Allegations of fraudulent invocation of the bank guarantee furnished under a substantive contract would be an arbitrable dispute, irrespective of whether the underlying contract regarding the arbitration was stamped as per the relevant Stamp Act. The Supreme Court bench consisting of J. Dr. Dhananjaya Y Chandrachud, J. Indu Malhotra and J. Indira Banerjee, set aside a High Court order regarding non maintainability of an application for arbitration in the case of M/s N. N. Global Mercantile Pvt. Ltd. v. M/s Indi Unique Flame Ltd. & Ors. [Civil Appeal Nos. 3802 – 3808 / 2020].
The respondent applied for grant of work of beneficiation/washing of coal to the Karnataka Power Corporation Ltd. In an open tender. KPCL awarded the work order via a letter of award to Indo Unique (respondent) in pursuance of which the respondent furnished bank guarantees in favour of KPCL through its bankers. Indo Unique subsequently entered into a sub-contract with the appellant company, M/s N. N. Global Mercantile Pvt. Ltd for the transportation of coal from its washery. Under the principal contract with KPCL, certain disputes and differences arose with Indo Unique which led to the invocation of the Bank Guarantee by KPCL. Indo Unique invoked the Bank Guarantee furnished by Global Mercantile under the work order which led to the present proceedings. Global Mercantile filed a Civil Suit against Indo Unique and prayed for a declaration that Indo Unique was not entitled to encash the bank guarantee as work order had not been acted upon. Indo Unique filed for arbitration which was opposed by Global Mercantile as not being maintainable since the Bank Guarantee was a separate and independent contract and did not contain an arbitration clause. The High Court held that the allegations of fraud were not a criminal offence and hence, arbitration was maintainable. Aggrieved, Global Mercantile filed for a Special Leave Petition before the Supreme Court.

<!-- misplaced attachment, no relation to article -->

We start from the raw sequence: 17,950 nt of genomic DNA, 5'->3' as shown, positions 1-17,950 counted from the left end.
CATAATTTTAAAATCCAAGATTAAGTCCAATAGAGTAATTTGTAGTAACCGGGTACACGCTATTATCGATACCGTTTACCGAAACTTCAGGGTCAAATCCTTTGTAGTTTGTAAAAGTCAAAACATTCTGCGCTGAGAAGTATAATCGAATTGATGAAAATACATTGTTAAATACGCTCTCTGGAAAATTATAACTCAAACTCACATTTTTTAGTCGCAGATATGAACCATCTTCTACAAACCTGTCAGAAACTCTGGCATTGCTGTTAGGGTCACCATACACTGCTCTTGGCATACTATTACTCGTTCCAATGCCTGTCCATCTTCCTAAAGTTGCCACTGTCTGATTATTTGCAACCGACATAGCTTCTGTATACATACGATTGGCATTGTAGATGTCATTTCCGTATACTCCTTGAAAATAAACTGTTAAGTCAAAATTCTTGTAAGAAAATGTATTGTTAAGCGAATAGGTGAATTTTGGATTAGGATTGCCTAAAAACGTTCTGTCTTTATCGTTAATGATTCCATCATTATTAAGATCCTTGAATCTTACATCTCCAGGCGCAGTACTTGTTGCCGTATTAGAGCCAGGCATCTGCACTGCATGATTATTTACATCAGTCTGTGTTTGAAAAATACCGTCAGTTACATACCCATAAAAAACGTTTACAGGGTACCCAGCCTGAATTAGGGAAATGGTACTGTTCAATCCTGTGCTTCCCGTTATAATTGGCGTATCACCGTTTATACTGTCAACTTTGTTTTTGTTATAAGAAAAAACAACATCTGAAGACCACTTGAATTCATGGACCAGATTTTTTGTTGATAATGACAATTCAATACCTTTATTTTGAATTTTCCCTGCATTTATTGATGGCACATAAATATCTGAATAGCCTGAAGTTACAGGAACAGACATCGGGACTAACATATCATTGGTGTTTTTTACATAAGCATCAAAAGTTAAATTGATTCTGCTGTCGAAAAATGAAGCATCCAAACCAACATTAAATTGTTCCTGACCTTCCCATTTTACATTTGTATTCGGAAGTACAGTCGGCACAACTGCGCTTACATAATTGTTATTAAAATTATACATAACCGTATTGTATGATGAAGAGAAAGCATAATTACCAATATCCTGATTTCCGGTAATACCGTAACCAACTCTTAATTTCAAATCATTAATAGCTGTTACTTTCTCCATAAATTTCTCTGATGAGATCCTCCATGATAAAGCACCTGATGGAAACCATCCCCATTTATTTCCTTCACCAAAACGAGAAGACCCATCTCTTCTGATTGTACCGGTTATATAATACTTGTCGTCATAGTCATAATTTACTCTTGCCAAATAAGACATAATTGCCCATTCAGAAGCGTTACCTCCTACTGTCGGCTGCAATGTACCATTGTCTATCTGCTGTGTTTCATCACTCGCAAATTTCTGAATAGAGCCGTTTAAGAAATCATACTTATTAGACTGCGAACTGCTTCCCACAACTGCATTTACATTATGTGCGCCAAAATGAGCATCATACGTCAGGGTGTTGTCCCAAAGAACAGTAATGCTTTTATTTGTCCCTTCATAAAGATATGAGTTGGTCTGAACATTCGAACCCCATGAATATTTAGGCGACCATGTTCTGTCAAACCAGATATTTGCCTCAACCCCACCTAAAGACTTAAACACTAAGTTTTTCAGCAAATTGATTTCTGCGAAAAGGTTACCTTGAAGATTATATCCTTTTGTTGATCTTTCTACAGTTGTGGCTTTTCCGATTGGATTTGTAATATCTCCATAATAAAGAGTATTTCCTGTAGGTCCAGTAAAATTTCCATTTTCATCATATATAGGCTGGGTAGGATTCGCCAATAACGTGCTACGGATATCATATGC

The SC stated that “The civil aspect of fraud is considered to be arbitrable in contemporary arbitration jurisprudence, with the only exception being where the allegation is that the arbitration agreement itself is vitiated by fraud or fraudulent inducement, or the fraud goes to the validity of the underlying contract, and impeaches the arbitration clause itself”. Further relying on the case of Swiss Timing Ltd. V. Commonwealth Games 2010 Organising Committee [(2014) 6 SCC 677], the court held that “when a plea is taken to avoid arbitration on the ground of the underlying contract being void, the court is required to ascertain the true nature of the defence. Often, the terms ‘void’ and ‘voidable’ are used loosely and interchangeably. The court ought to examine the plea by keeping in mind the provisions of the Indian Contract Act, 1872. In cases where the court comes to a conclusion that the contract is void without receiving any evidence, it may be justified in declining the reference to arbitration in a few isolated cases. These would be cases where the court can readily conclude that the contract is void upon a meaningful reading of the contract document itself”.
Keeping this in mind, the impugned order passed by the High Court was set aside and it was held that the parties could appoint a sole arbitrator consensually or an application could be filed before the HC for the appointment of the arbitrator.